Changes to law on provocation rejected
A cross-party group of MPs and the Law Commission had recommended new legislation to provide women who kill violent partners with a stronger defence.
But yesterday the Government said it did not share the Home Affairs Select Committee's view that existing homicide law was 'uncertain or unclear'.
It said current law maintained a proper balance between not exonerating a premeditated revenge killing and leaving the judgement of the facts in any individual case to the jury.
'The law does not, in the Government's view, require the reaction to provocation to be instantaneous. However it is quite right that evidence of premeditation should undermine a defence of provocation,' it said.
The Government also declined the committee's central demand - a co-ordinated policy for better refuge provision. Instead it has promised a working group to 'discuss' provision.
Nevertheless, David Maclean, the Home Office minister, said the Government was determined to tackle domestic violence: 'It must be treated as a crime and the perpetrators brought to justice.'
He promised new measures dealing with brutality in the home, including a study to monitor the arrest and detention of suspects by police, consideration of a nation-wide publicity campaign to raise awareness, and a survey to discover more about the extent of domestic violence.
The Lord Chancellor, Lord Mackay of Clashfern, said he would take into account recommendations on civil remedies to help protect battered women, alongside proposals from the Law Commission.
John Wadham, legal officer for Liberty, said: 'We are worried that the Government is being too complacent. We believe the law should be changed because it discriminates against women who are abused.'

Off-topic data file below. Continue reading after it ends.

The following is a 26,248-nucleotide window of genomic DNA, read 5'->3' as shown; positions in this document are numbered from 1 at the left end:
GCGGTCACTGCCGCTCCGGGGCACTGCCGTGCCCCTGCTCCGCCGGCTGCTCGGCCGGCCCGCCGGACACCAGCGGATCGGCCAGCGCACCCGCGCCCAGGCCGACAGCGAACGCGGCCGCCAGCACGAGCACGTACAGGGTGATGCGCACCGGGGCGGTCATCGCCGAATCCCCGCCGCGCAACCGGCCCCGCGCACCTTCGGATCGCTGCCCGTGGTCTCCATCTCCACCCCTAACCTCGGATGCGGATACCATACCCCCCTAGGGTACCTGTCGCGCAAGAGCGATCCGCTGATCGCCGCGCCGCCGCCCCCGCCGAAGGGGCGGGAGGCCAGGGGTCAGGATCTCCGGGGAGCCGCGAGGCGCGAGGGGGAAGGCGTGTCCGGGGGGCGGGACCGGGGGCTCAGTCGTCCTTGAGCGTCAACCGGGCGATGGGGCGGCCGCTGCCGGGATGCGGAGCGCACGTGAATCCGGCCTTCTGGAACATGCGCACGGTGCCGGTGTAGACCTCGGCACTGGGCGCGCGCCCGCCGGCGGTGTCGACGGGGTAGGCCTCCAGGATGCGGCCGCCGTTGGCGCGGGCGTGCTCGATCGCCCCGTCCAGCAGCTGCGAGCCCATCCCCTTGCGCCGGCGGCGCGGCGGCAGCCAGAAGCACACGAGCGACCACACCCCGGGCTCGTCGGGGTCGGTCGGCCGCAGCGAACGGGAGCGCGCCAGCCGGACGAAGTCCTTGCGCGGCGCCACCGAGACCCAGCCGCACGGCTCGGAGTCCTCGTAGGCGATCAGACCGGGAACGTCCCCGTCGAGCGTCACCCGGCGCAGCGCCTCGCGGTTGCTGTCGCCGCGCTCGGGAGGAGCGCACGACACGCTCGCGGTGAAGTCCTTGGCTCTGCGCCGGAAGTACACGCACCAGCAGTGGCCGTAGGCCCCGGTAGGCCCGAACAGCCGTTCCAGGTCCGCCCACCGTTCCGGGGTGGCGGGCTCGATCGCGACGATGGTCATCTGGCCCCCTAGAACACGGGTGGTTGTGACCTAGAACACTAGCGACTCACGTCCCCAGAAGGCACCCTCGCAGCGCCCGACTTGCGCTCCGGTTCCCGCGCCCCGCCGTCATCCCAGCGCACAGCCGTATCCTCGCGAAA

- 1 Jeremy Clarkson 'sees no problem' with his racist language on Top Gear, says BBC
- 2 'Alien thigh bone' on Mars: Excitement from alien hunters at 'evidence' of extraterrestrial life
- 3 Richard Dawkins on babies with Down Syndrome: 'Abort it and try again – it would be immoral to bring it into the world'
- 4 London restaurant 34 creates champagne glass modelled on Kate Moss’ left breast
- 5 ALS ice bucket challenge co-founder Corey Griffin drowns, aged 27
'Alien thigh bone' on Mars: Excitement from alien hunters at 'evidence' of extraterrestrial life
Russell Brand opposes anti-Semitism after death threats: 'We must disavow all forms of prejudice that lead to exclusion and execution'
James Foley 'beheaded': Isis video shows militant with British accent 'execute US journalist' – as hunt begins for killer
ALS ice bucket challenge co-founder Corey Griffin drowns, aged 27
Microbial life found living on the exterior of the International Space Station, say reports
Richard Dawkins on babies with Down Syndrome: 'Abort it and try again – it would be immoral to bring it into the world'
Scottish independence: English people overwhelmingly want Scotland to stay in the UK
Isis threat: Cameron wants an alliance with Iran
Michael Brown shooting: Chaos erupts on the streets of Ferguson after autopsy shows teenager was shot six times – twice in the head
Disgusting, frustrating, but intriguing: how the country really feels about its politicians
Bin bag full of cats' heads discovered near Manchester's Curry Mile
£45000 - £50000 per annum + Benefits: Harrington Starr: SQL Developer (TSQL, S...
£45000 - £50000 per annum + Benefits + Bonus: Harrington Starr: Front-End UI/U...
£30000 - £40000 per annum + benefits+bonus+package: Harrington Starr: C#.NET ...